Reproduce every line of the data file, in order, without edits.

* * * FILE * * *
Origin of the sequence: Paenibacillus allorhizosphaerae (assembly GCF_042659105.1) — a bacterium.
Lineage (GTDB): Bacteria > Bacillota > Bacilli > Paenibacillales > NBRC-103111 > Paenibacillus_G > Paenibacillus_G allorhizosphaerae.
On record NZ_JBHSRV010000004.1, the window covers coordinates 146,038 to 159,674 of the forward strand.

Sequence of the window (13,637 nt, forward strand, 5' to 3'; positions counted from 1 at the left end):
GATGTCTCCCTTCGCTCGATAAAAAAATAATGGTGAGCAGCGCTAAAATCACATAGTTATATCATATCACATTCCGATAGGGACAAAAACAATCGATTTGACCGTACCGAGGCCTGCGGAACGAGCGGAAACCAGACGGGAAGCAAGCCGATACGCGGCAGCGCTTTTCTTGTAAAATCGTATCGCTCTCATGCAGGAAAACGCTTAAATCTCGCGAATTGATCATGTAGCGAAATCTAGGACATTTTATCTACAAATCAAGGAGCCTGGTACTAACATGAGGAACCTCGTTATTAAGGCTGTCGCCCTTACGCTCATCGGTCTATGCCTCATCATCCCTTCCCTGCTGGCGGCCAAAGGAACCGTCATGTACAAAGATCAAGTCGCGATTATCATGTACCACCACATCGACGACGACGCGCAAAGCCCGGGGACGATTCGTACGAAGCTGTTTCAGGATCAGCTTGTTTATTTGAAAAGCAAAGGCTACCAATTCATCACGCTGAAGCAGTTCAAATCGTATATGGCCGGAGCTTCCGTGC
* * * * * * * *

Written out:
Origin of the sequence: Paenibacillus allorhizosphaerae (assembly GCF_042659105.1) — a bacterium.
Lineage (GTDB): Bacteria > Bacillota > Bacilli > Paenibacillales > NBRC-103111 > Paenibacillus_G > Paenibacillus_G allorhizosphaerae.
On record NZ_JBHSRV010000004.1, the window covers coordinates 146,038 to 159,674 of the forward strand.

Sequence of the window (13,637 nt, forward strand, 5' to 3'; positions counted from 1 at the left end):
GATGTCTCCCTTCGCTCGATAAAAAAATAATGGTGAGCAGCGCTAAAATCACATAGTTATATCATATCACATTCCGATAGGGACAAAAACAATCGATTTGACCGTACCGAGGCCTGCGGAACGAGCGGAAACCAGACGGGAAGCAAGCCGATACGCGGCAGCGCTTTTCTTGTAAAATCGTATCGCTCTCATGCAGGAAAACGCTTAAATCTCGCGAATTGATCATGTAGCGAAATCTAGGACATTTTATCTACAAATCAAGGAGCCTGGTACTAACATGAGGAACCTCGTTATTAAGGCTGTCGCCCTTACGCTCATCGGTCTATGCCTCATCATCCCTTCCCTGCTGGCGGCCAAAGGAACCGTCATGTACAAAGATCAAGTCGCGATTATCATGTACCACCACATCGACGACGACGCGCAAAGCCCGGGGACGATTCGTACGAAGCTGTTTCAGGATCAGCTTGTTTATTTGAAAAGCAAAGGCTACCAATTCATCACGCTGAAGCAGTTCAAATCGTATATGGCCGGAGCTTCCGTGC